How a MacDonald's worker built a property empire
EDDIE Dilleen was just 19 when he bought his first investment property with a $20,000 deposit he saved up working through high school at McDonald's, where he earned as little as $500 a week.
From that first property - a $138,000 unit on the NSW Central Coast - the 25-year-old has built up a portfolio of 10 properties worth about $2 million across Brisbane, the Gold Coast and Adelaide.
Mr Dilleen, who grew up in Mt Druitt in Western Sydney, said he started getting "really obsessed" with property by the age of 16. "I grew up with a single mother on a pension, so we never owned a home of our own, we were living in housing commission or renting," he said.
"My friends had houses, I knew in the future they would own those one day. I thought, 'I've got to do something about this.' I started saving, I did a lot of research. At the time I was on a $500-a-week income, no one would give me finance."
After being knocked back by six different banks, he realised he would have to purchase a very low entry price property with a high rental yield. His two-bedroom Central Coast unit, which has today nearly tripled in value, brought in about $200 a week at the time so "pretty much covered itself".
"You've just got to broaden your horizons and look at other areas," he said. "If you're not purchasing the property to live in yourself it doesn't matter where it is. I focus on properties close to cities - half an hour out of Brisbane, Adelaide - but obviously making sure it's got a high rental return."
Mr Dilleen says the majority of his portfolio is positively geared, largely because he avoided the common tactic of borrowing against existing properties to buy the next one. Instead, he saved up for each deposit by working several jobs.
He believes there is a lack of savings discipline among the younger generation. "I try not to generalise everybody, [but] a lot of my friends don't really save up, they're not planning for the future," he said.
"You've got to have fun in the meantime, but you've got to be well prepared for the next 15, 20 years. You have to start thinking ahead from your early 20s."
He says he "hates" the mentality among some young people that with housing affordability so bad, it's not worth saving at all. "You can't just have a victim mentality," he said. "It is hard, but it's just the way things are."
To people struggling to get into the housing market, stories of young, highly leveraged property investors with huge portfolios and equally huge mortgage debt have can sometimes rub the wrong way.
Many dislike Australia's national obsession with property as a tool to generate wealth, and not a place to live. "I think it all comes down to perspective," Mr Dilleen said. "You need to have landlords to own properties to be able to rent them out - the government can't provide housing for everyone."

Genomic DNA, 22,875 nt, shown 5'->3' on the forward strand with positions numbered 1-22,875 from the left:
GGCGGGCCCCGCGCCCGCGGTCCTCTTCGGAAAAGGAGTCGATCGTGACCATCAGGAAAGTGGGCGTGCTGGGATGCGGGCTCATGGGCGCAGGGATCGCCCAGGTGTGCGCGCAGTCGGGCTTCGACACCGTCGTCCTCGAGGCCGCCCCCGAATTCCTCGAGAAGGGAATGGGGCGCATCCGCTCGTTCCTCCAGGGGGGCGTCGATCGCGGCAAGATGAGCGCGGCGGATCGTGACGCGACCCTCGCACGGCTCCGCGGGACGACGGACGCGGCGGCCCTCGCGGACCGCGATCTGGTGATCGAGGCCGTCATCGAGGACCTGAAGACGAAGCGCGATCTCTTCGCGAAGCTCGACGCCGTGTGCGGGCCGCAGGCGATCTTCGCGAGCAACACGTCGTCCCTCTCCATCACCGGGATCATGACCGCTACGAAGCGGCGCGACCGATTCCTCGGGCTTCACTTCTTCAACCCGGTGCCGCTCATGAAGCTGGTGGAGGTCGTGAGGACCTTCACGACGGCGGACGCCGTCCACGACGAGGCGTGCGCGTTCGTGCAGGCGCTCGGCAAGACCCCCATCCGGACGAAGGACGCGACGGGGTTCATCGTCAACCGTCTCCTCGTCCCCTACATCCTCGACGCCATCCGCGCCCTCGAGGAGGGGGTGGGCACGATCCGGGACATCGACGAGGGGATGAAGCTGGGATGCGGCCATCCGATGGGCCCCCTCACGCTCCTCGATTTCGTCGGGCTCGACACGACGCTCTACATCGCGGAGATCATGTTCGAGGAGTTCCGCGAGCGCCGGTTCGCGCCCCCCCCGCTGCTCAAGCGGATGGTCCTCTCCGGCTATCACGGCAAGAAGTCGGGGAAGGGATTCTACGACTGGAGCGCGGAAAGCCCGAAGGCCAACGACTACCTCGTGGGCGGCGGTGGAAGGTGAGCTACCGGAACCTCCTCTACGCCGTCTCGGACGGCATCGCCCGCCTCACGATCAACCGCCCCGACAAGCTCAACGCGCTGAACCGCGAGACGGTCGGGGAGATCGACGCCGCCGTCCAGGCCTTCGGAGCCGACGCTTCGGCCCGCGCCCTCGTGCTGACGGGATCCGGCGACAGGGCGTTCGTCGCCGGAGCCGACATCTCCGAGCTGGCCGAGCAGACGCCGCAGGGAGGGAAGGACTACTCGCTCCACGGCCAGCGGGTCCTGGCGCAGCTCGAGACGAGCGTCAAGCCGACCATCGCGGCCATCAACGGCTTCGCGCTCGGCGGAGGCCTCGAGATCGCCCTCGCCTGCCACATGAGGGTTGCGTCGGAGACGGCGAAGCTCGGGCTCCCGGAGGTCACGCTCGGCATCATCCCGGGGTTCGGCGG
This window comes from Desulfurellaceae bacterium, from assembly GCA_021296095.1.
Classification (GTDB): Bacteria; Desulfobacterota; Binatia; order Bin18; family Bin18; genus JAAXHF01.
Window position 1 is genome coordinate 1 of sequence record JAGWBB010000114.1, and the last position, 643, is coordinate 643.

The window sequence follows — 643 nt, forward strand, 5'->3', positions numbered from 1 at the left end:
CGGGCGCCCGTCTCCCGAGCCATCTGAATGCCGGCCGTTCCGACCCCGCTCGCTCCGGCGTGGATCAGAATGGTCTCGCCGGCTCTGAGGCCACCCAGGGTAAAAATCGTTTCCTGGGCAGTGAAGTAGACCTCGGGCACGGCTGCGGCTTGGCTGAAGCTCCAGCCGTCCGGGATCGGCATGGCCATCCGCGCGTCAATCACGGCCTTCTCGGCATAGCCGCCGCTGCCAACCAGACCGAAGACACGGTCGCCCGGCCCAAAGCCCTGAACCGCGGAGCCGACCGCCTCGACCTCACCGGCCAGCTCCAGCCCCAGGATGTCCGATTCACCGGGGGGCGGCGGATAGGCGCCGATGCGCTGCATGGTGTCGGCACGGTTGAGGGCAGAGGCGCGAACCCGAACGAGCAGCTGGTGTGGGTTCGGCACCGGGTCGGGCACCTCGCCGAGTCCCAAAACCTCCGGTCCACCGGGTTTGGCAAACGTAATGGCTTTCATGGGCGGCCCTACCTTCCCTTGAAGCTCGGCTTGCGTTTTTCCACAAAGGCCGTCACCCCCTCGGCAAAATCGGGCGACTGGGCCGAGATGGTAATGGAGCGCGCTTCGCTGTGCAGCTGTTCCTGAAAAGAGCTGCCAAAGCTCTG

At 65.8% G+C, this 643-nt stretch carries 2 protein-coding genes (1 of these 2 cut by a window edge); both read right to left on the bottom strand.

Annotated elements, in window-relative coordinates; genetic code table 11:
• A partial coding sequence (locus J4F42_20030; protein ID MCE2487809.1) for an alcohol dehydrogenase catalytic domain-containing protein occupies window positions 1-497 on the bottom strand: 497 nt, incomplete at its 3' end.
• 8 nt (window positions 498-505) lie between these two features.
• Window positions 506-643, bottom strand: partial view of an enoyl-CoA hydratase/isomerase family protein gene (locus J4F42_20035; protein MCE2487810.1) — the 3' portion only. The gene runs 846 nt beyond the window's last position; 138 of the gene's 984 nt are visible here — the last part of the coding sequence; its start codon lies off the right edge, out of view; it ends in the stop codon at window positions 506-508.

He pointed out that Australia was not a single generalised property market. Most of the growth has occurred in Sydney and Melbourne, and nearly all of his properties were all in Adelaide or Queensland. In other words, if "people want to say you're pushing up prices", don't look at him.
Australia now has the second highest level of household debt in the world, with a debt-to-income ratio of 190 per cent, and at least 60 per cent of banks' loan books are related to housing.
Financial analyst Martin North has repeatedly warned about the precarious situation, saying that one in four mortgaged households are currently in stress. Modelling suggests if interest rates rose by just 0.5 per cent, that would jump to one in three households.
"We've got a very high household debt. We've got very high house prices. We've got households in some degree of difficulty already," he told Four Corners earlier this week.
"You only need a small consequential change, a small increase in the cost of fuel and stuff, to be able to actually really create that pain point. I cannot think of a single economy that's had a downturn with that much debt that it's not been a deep downturn."
A series of interventions by the Australian Prudential Regulation Authority this year in an attempt to cool down the housing market have forced banks to crack down on investor lending, with interest rates rising as a result.
Mr Dilleen said so far it "hasn't affected me at all to be honest". "I was aiming for properties that were extremely high yields already," he said. "People think about 4-5 per cent is okay, I think that's pretty crap. The first property was 7.5 per cent yield when I bought it, and the rent has gone up from $200 to $300.
"One of the most recent ones I purchased was a two-bedroom unit 30 minutes from Brisbane for $158,000. That rented for $270 per week, giving me an 8 per cent yield. When interest rates are only 4-5 per cent, I've got the 3.5-4 per cent buffer."
He said his current rental yields were sitting at about 10 per cent, so even if interest rates went as high as 8 per cent, he would still have a buffer.
"I always always have landlord insurance in case any of my properties are ever vacant for longer periods of time to cover myself in that aspect too," he said. "Although I've never had any vacant for more than a few days."
So what do Mr Dilleen's numbers look like?
He currently earns a salary of $65,000 a year working in sales, and his debt is about $1.3 million. His properties bring in $130,000 a year in rental, and after expenses including mortgage payments, rates, insurance and maintenance, he nets about $20,000.
Mr Dilleen is not fazed by tightening lending environment or talks of a housing bubble. His goal is at least 50 investment properties and a passive income of at least $200,000 a year. "I definitely know finance will be hard," he said. "There are always options. [There will be] more rules they put in place, you've got to find ways around."